What is the Fibonacci number sequence?
While recording patterns in the breeding of rabbits, 12th-century Italian mathematician Leonardo Pisano Fibonacci was the first man to observe what is now known as the Fibonacci number sequence, a series of numbers inscribed throughout our world.
Here’s how it works: beginning with zero and one, the sequence continues ad infinitum with the sum of the two preceding numbers: 0, 1, 1, 2, 3, 5, 8, 13, 21, 34, 55, 89, etc. Guess what? We see these numbers in all spheres of creation, both as simple, repeating patterns and as ratios and shapes. In other words, the Fibonacci number sequence is a clear mark of the Designer that we can see shaping the nature surrounding us.
How do I teach my child about it?
Let’s bring this down to earth – literally. If you take your children to your backyard flower bed, they’ll see the pattern of Fibonacci numbers immediately. Why? Because it’s found in the arrangement of flower petals across several species! A lily typically has three petals, while a yellow violet has five and a delphinium eight. Each of these numbers is included in the Fibonacci pattern. The sequence continues with mayweed, which has thirteen petals, and aster, which has twenty-one. The pyrethrum flower has thirty-four 12th-century, helenium has fifty-five, and the Michaelmas daisy has eighty-nine. Are you sensing a pattern yet? All of these petal arrangements follow the Fibonacci sequence, creating designs beautiful in their ordered perfection and revealing the fingerprint of God.
We find a similar pattern in the pinecone’s seed-bearing scales. The scales grow outward from the cone in a spiral arrangement. If you were to give your children a pinecone and ask them to compare the number of clockwise spirals to the number of counterclockwise spirals, they would almost always find a resulting set of successive Fibonacci numbers. The typical pinecone is formed with thirteen spirals in one direction and eight in another, both claiming a numeral in the Fibonacci sequence and together forming what is known as the golden ratio of 13:8.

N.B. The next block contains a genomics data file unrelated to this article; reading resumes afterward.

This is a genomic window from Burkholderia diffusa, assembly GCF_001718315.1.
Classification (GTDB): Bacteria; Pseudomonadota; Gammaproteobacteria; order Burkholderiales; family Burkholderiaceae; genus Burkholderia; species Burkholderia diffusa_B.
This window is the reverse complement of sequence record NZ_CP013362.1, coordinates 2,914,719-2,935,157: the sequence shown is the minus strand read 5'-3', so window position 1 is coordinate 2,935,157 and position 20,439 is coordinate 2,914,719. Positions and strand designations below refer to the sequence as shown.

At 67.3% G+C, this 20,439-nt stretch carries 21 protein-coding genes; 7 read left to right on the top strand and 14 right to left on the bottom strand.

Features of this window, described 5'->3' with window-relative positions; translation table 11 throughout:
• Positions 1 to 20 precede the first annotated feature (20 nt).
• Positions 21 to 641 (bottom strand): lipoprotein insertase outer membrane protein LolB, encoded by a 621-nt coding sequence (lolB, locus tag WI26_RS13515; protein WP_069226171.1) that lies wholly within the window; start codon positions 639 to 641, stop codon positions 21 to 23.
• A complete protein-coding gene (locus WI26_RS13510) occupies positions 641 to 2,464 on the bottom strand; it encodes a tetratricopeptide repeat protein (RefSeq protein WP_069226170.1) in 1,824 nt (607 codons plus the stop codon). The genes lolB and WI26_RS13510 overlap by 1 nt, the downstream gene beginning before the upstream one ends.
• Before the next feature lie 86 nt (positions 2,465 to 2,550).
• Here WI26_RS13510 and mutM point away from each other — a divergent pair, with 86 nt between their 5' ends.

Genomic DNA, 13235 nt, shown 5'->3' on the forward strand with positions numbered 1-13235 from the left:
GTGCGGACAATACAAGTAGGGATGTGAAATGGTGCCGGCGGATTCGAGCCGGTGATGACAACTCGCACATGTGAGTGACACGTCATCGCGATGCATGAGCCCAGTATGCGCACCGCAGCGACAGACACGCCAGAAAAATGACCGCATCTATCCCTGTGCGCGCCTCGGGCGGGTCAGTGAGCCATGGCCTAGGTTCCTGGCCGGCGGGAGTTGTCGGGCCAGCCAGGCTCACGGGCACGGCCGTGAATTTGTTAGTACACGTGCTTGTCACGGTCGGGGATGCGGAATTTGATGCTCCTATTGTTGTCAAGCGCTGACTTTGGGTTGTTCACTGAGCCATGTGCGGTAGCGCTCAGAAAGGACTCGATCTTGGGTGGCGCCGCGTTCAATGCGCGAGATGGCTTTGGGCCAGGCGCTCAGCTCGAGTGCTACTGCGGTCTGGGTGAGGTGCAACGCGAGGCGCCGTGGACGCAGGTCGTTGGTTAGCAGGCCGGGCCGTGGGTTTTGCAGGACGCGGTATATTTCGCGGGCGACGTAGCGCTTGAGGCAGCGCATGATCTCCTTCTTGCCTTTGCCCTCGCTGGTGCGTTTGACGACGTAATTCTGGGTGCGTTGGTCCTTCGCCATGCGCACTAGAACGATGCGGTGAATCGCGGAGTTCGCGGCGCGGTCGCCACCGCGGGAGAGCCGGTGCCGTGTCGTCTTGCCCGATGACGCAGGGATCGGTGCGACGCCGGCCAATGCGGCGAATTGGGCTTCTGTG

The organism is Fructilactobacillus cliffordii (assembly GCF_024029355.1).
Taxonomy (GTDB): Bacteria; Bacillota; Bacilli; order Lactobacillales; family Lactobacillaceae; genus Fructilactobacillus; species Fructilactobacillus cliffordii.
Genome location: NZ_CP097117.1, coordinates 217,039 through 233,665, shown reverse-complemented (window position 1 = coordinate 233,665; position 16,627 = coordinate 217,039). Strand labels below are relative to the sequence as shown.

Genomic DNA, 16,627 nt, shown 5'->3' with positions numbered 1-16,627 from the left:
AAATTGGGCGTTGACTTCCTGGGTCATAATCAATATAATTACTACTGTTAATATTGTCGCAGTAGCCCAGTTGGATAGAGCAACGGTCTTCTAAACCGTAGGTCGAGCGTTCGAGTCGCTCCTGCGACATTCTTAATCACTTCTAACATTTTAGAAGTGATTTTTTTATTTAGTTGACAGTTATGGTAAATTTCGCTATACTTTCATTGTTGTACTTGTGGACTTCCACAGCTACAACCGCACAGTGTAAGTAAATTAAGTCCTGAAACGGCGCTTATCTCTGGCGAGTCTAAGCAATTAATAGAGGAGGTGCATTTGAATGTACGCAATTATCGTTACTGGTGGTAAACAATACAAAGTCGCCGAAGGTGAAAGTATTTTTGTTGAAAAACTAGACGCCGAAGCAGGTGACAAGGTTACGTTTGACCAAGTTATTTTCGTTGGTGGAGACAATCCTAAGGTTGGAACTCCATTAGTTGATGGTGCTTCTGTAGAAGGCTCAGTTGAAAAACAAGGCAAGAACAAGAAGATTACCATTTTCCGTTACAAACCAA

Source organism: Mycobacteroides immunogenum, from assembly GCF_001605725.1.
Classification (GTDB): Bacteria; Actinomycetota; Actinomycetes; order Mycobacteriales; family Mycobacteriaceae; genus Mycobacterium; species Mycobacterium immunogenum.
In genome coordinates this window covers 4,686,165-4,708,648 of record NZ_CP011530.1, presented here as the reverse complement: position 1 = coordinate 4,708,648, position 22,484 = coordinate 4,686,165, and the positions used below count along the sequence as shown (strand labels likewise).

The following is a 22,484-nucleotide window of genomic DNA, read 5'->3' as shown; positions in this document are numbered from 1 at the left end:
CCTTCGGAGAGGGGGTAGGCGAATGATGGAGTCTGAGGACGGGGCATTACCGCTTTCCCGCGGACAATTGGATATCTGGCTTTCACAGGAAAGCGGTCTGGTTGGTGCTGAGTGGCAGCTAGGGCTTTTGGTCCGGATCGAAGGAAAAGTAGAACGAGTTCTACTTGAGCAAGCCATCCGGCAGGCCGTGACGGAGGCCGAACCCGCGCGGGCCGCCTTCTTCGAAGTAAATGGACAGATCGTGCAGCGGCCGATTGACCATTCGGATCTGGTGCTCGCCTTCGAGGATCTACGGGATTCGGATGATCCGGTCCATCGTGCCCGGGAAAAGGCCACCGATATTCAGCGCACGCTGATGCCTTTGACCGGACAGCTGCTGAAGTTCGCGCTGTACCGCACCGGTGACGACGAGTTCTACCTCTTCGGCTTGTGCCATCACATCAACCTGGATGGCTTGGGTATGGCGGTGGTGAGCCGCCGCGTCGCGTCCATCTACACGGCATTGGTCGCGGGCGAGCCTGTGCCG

Where Else Do We See the Fibonacci Sequence?
The Fibonacci pattern’s application in the sphere of botany extends even further, to the study of phyllotaxis. Phyllotaxis is a word that simply means the arrangement of leaves around a stem. If your children were to measure a plant stem with a tape measure or thread, noting the fraction of stem circumference from one leaf to the next, they would find the pattern. For example, in the elm, the arc from one leaf to the next is one-half of the stem circumference; in both the beech and hazel, it’s one-third. In each case, the resulting fractions are forms of Fibonacci numbers. Likewise, this arc is two-fifths of the stem circumference in apricot and oak trees, three-eighths in pear and poplar trees, and five-thirteenths in almond trees and pussy willows.
Why Does the Fibonacci Sequence Matter?
Instead of merely making an interesting arrangement, this sequence is necessary for the health of the plant. The pattern allows each leaf to receive maximum exposure to sunlight and air without depriving another leaf of needed light or space. The Fibonacci design plays an essential role in the biosphere, integral not only to beauty but to life itself.
Several other examples of this sequence are found in snails, ferns, wild sheep horns, pineapples, mollusks, and artichokes. Far from coincidental counting, this progression forms a foundational layer in the life of creation. Each reflection of the Fibonacci pattern in nature indicates a clear mark of numerical order and truth that shapes the beauty of this world and reveals the glory of its Designer.
So it is that we see the fine details of creation through the simple, extraordinary work of 1, 2, 3. As Euclid wrote, “The laws of nature are but the mathematical thoughts of God.”